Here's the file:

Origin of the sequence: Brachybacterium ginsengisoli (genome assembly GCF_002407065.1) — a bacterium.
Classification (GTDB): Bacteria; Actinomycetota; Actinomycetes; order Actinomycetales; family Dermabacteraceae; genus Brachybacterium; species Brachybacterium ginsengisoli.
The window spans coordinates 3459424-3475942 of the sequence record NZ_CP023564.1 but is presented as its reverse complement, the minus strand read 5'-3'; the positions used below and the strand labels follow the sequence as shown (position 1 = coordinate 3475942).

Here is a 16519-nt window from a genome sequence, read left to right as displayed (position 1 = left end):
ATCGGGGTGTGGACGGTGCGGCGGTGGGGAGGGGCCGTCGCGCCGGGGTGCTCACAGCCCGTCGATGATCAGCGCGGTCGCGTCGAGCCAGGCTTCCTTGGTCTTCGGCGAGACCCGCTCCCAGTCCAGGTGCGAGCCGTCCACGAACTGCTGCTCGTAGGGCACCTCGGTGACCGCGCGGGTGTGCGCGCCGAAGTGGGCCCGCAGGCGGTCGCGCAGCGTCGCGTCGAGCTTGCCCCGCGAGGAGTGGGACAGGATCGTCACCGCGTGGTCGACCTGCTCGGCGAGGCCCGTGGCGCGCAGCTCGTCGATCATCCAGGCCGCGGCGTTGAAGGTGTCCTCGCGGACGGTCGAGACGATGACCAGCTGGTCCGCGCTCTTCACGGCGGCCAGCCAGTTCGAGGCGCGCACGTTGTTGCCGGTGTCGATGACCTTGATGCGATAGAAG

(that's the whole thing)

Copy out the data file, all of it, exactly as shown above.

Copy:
Origin of the sequence: Brachybacterium ginsengisoli (genome assembly GCF_002407065.1) — a bacterium.
Classification (GTDB): Bacteria; Actinomycetota; Actinomycetes; order Actinomycetales; family Dermabacteraceae; genus Brachybacterium; species Brachybacterium ginsengisoli.
The window spans coordinates 3459424-3475942 of the sequence record NZ_CP023564.1 but is presented as its reverse complement, the minus strand read 5'-3'; the positions used below and the strand labels follow the sequence as shown (position 1 = coordinate 3475942).

Here is a 16519-nt window from a genome sequence, read left to right as displayed (position 1 = left end):
ATCGGGGTGTGGACGGTGCGGCGGTGGGGAGGGGCCGTCGCGCCGGGGTGCTCACAGCCCGTCGATGATCAGCGCGGTCGCGTCGAGCCAGGCTTCCTTGGTCTTCGGCGAGACCCGCTCCCAGTCCAGGTGCGAGCCGTCCACGAACTGCTGCTCGTAGGGCACCTCGGTGACCGCGCGGGTGTGCGCGCCGAAGTGGGCCCGCAGGCGGTCGCGCAGCGTCGCGTCGAGCTTGCCCCGCGAGGAGTGGGACAGGATCGTCACCGCGTGGTCGACCTGCTCGGCGAGGCCCGTGGCGCGCAGCTCGTCGATCATCCAGGCCGCGGCGTTGAAGGTGTCCTCGCGGACGGTCGAGACGATGACCAGCTGGTCCGCGCTCTTCACGGCGGCCAGCCAGTTCGAGGCGCGCACGTTGTTGCCGGTGTCGATGACCTTGATGCGATAGAAG